Organization: Primate Habituation Project, Dzanga-Sangha Projecto
Location: Bai Hohou, Dzanga-Ndoki National Park, Central African Republic
Research: Factors Affecting Habitat Use in Western Gorillas at Bai Hokou, Central African Republic
Species/Topic: Western Gorillas (Gorilla gorilla gorilla)
This project aims to describe patterns in habitat use of Western gorilla, as little is known about this species' movements and inter-group competition in the wild. Inter-unit competition will be examined through a comparison of the ranging and dietary patterns of two adjacent Western gorilla groups of contrasting size. This data will assist in the formulation of a predictive model of habitat use strategies that can be tested in other areas and compared to mountain gorillas.
Gorilla group dynamics
Little is known about inter-group dynamics, how groups move relative to each other, the extent home ranges overlap or the strategies males employ to acquire/retain females. Further investigating inter-group dynamics at Bai Hokou will continue to uncover the role social factors play in determining western gorilla movement patterns.
This year has seen quite some progress in both the habituation of the gorillas and in the study of factors affecting habitat use in western gorillas. Visits to the Munye group have continued to be enjoyed by tourists and the second group, Makumba, have advanced considerably in their habituation. There were home range shifts exhibited by both groups, and a loss of the Munye group's sole female as she joined another group.
To complement the dietary data taken daily, phenological monitoring of major gorilla food trees was initiated in January and continued by the trained local field assistants (Flavien Pani and Guy Prosper) during my 3-month absence at the Max Planck Institute or Evolutionary Anthropology (MPIEVA). Equally important in assessing food availability, a pilot transect (2km) was also completed to assess the estimated number of food species per area. This will be used to calculate the length of transects required within each quadrant of the study site to determine the density and distribution of herb and tree species eaten by the gorillas.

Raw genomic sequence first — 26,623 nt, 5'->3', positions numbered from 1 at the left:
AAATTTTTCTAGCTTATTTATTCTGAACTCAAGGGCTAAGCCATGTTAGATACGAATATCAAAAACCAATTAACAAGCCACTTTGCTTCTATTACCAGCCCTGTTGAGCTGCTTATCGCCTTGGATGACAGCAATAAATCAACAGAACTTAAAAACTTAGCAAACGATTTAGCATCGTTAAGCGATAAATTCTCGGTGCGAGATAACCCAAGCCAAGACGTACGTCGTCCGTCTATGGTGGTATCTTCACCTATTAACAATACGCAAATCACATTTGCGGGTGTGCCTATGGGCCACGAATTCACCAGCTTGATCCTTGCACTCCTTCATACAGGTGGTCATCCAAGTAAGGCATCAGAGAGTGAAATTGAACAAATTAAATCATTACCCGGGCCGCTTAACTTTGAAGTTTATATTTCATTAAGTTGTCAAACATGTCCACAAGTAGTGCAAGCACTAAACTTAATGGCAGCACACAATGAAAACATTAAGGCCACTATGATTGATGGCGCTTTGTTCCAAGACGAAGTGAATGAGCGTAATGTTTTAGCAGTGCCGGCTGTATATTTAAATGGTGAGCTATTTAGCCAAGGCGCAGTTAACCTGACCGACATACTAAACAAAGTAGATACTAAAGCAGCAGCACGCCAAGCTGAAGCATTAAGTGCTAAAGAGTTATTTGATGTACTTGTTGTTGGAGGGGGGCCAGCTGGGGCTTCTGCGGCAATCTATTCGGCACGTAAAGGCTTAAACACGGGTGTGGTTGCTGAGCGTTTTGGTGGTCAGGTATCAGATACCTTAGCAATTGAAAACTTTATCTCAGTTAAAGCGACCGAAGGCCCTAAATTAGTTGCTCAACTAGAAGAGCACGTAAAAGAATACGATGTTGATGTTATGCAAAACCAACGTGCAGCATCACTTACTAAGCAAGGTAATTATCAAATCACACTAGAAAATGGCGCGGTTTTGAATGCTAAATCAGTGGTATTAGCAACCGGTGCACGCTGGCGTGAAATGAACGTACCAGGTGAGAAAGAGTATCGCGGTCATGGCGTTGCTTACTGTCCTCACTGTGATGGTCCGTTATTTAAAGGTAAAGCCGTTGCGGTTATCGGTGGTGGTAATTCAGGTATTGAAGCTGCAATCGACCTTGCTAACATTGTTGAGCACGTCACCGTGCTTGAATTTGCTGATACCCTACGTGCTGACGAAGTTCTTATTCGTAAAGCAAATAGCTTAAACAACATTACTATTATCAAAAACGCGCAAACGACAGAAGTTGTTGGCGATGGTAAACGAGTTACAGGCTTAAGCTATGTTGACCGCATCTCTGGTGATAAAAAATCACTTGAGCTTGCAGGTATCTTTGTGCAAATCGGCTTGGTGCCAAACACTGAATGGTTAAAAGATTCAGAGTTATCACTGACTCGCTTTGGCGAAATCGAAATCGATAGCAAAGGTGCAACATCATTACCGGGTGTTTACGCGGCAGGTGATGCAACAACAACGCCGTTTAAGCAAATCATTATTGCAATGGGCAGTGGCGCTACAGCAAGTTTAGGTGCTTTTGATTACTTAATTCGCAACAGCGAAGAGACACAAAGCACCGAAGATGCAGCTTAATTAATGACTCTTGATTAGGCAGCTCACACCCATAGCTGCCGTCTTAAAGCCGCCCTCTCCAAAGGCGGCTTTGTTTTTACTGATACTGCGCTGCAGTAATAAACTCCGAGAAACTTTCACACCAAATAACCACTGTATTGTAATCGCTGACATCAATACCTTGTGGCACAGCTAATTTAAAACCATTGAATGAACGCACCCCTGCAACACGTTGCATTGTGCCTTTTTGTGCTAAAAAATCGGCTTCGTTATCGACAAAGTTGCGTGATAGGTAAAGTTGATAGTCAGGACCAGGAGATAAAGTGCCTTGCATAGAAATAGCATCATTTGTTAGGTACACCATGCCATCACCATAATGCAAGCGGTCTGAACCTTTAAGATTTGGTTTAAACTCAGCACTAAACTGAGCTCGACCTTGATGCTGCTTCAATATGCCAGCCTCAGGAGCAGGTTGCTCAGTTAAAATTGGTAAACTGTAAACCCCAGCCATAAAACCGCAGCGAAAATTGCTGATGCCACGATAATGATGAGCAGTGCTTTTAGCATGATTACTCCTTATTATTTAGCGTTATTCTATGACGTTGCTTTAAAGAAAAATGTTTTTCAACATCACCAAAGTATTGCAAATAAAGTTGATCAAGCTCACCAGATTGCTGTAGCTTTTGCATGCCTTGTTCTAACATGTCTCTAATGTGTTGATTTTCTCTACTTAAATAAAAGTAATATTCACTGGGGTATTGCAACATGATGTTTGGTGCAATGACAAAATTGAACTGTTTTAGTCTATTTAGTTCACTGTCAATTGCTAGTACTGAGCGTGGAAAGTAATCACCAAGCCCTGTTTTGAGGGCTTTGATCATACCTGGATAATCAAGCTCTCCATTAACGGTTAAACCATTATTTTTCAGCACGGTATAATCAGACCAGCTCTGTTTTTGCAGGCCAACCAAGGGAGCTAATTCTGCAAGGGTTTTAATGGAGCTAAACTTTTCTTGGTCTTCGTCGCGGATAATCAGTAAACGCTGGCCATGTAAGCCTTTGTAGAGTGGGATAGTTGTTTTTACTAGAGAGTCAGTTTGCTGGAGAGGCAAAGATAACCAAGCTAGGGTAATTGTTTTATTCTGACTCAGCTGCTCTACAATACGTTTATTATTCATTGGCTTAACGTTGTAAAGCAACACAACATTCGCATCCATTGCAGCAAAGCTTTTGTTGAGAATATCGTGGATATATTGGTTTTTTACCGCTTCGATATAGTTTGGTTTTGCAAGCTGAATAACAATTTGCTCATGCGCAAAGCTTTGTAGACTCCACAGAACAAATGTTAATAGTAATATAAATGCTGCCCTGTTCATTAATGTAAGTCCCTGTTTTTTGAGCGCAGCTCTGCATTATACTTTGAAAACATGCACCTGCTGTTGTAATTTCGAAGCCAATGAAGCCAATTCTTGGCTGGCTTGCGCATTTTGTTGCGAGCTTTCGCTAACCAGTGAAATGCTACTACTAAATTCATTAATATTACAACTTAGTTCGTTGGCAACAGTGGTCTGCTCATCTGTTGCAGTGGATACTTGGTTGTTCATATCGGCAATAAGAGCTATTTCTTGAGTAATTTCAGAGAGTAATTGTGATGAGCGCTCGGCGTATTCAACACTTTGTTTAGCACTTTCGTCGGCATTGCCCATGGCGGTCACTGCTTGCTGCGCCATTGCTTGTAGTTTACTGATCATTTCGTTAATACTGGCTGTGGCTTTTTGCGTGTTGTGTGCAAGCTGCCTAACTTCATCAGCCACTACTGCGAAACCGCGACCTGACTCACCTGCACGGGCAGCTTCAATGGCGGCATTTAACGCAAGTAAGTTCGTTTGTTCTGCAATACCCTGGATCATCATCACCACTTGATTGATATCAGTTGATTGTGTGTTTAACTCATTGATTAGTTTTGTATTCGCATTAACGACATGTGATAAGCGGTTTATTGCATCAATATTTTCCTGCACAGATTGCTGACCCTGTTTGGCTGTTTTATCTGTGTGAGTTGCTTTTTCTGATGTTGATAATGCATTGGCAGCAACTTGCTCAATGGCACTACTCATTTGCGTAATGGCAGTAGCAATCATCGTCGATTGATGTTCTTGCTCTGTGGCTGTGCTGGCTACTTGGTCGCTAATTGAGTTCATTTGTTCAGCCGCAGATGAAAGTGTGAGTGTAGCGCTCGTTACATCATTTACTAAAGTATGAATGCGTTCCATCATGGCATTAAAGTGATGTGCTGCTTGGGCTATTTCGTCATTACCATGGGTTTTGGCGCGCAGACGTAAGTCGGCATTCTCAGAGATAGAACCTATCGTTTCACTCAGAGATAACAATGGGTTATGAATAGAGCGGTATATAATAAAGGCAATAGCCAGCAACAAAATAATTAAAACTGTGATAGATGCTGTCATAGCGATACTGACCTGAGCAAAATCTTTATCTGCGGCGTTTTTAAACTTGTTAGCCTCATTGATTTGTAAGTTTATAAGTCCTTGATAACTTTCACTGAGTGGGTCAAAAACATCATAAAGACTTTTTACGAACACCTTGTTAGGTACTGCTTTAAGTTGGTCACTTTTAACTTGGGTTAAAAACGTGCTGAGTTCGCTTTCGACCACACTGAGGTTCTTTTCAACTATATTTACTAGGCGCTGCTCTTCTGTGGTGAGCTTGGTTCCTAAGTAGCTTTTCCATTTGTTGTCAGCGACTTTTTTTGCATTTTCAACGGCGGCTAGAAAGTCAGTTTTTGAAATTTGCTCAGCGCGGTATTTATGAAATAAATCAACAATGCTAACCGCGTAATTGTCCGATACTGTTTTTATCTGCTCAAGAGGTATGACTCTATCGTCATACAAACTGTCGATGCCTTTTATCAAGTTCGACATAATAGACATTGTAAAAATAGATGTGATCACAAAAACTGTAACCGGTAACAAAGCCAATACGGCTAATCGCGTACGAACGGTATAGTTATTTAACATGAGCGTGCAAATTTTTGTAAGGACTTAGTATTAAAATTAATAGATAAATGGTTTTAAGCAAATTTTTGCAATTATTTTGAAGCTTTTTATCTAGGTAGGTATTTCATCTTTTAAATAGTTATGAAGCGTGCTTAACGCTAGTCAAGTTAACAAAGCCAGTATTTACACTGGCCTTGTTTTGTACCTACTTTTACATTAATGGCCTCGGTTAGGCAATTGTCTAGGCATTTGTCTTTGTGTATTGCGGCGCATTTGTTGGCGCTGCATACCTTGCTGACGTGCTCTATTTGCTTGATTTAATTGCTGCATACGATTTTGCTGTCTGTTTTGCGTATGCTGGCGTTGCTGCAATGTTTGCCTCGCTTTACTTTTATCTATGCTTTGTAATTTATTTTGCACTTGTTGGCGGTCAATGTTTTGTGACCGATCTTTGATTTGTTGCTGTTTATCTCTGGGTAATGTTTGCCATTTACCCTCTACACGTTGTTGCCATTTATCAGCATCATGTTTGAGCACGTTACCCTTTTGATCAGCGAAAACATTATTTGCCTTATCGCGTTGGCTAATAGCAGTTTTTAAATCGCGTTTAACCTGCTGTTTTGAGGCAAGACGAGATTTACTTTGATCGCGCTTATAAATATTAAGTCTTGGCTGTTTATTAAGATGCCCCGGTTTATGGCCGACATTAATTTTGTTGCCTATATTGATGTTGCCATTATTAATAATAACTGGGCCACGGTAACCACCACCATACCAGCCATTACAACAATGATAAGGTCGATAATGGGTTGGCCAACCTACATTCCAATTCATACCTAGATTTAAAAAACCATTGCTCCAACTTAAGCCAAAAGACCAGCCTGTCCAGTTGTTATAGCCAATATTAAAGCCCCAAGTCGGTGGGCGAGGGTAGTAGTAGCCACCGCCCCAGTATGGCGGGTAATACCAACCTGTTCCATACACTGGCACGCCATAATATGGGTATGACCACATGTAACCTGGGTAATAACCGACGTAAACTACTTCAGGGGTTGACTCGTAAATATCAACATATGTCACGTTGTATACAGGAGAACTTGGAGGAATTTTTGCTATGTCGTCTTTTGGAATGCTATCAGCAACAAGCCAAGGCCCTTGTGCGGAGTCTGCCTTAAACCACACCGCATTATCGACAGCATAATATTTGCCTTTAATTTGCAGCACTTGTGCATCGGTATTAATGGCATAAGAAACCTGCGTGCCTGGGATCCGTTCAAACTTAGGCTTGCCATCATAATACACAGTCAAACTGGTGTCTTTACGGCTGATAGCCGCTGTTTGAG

Individuality and Comparative Health
Faecal samples have been taken throughout the year for DNA and parasite analysis. DNA samples are currently being analysed by Brenda Bradley at MPIEVA. Those completed from the Munye group confirmed our suspicions that Ndimbelimbe is a male (very difficult to determine before puberty when more salient secondary sexual characteristics develop). It is hoped that more analysis of the Makumba samples will give us a better idea of the groups' composition and sex ratio and also distinguish them from 2 equally-sized neighbouring groups in the south of their range. Further samples will be collected for the remainder of the study period, including from solitary males and groups found within proximity to the study groups. These samples will be examined along with the associated ranging data to assess if there is any relation between the position of group and solitary male home ranges and male relatedness.
This year has seen the tragic demise of the entire study population of gorillas at Lossi, Republic of Congo to Ebola. Apart from Bai Hokou and Mondika (solely research), both in Central African Republic, these were the only other habituated groups of western gorillas. This ecological catastrophe emphasises the need for caution on finding dead animals, especially primates. During this year we have seen one sick silverback that ranged around camp for about a week before dying adjacent to the clearing next to camp. Another putrefying body of a silverback was found during a contact with Makumba. As a consequence of these observations and the situation in nearby Republic of Congo, Chloe Cipolletta and David Greer, the co-directors of the Primate Habituation Programme, organised a meeting with local villagers to increase their awareness on the risks of Ebola transmission, additionally dissuading them from illegal hunting of endangered primates.
Another new addition this year has been the establishment of a permanent team of anti-poaching guards at Bai Hokou (as opposed to irregular missions). This ensures the protection of the gorillas and a rapid response to any signs of poaching within the area. The relocation proved immediately successful with the discovery of poachers with smoked gorilla meat and a live, grey-cheeked mangabey monkey just outside the study site. The young monkey was subsequently released near camp, the poachers imprisoned and the case is currently being processed by the courts.